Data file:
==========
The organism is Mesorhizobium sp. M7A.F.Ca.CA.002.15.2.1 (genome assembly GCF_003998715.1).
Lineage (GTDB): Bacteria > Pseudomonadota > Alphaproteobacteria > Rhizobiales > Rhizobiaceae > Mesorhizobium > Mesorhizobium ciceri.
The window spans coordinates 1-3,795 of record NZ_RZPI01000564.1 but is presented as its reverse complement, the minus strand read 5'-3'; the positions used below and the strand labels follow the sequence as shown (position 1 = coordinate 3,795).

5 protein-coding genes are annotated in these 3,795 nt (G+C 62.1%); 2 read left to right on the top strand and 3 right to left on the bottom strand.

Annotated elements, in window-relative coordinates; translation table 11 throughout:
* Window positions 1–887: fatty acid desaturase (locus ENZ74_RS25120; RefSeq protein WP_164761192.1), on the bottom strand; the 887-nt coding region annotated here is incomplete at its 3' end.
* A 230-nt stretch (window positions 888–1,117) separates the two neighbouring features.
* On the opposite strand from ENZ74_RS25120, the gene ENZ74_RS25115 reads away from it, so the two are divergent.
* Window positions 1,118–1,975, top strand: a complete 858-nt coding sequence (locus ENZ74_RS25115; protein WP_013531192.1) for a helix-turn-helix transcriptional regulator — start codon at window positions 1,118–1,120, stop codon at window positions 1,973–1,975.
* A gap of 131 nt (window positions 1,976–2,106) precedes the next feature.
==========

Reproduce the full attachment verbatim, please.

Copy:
The organism is Mesorhizobium sp. M7A.F.Ca.CA.002.15.2.1 (genome assembly GCF_003998715.1).
Lineage (GTDB): Bacteria > Pseudomonadota > Alphaproteobacteria > Rhizobiales > Rhizobiaceae > Mesorhizobium > Mesorhizobium ciceri.
The window spans coordinates 1-3,795 of record NZ_RZPI01000564.1 but is presented as its reverse complement, the minus strand read 5'-3'; the positions used below and the strand labels follow the sequence as shown (position 1 = coordinate 3,795).

5 protein-coding genes are annotated in these 3,795 nt (G+C 62.1%); 2 read left to right on the top strand and 3 right to left on the bottom strand.

Annotated elements, in window-relative coordinates; translation table 11 throughout:
* Window positions 1–887: fatty acid desaturase (locus ENZ74_RS25120; RefSeq protein WP_164761192.1), on the bottom strand; the 887-nt coding region annotated here is incomplete at its 3' end.
* A 230-nt stretch (window positions 888–1,117) separates the two neighbouring features.
* On the opposite strand from ENZ74_RS25120, the gene ENZ74_RS25115 reads away from it, so the two are divergent.
* Window positions 1,118–1,975, top strand: a complete 858-nt coding sequence (locus ENZ74_RS25115; protein WP_013531192.1) for a helix-turn-helix transcriptional regulator — start codon at window positions 1,118–1,120, stop codon at window positions 1,973–1,975.
* A gap of 131 nt (window positions 1,976–2,106) precedes the next feature.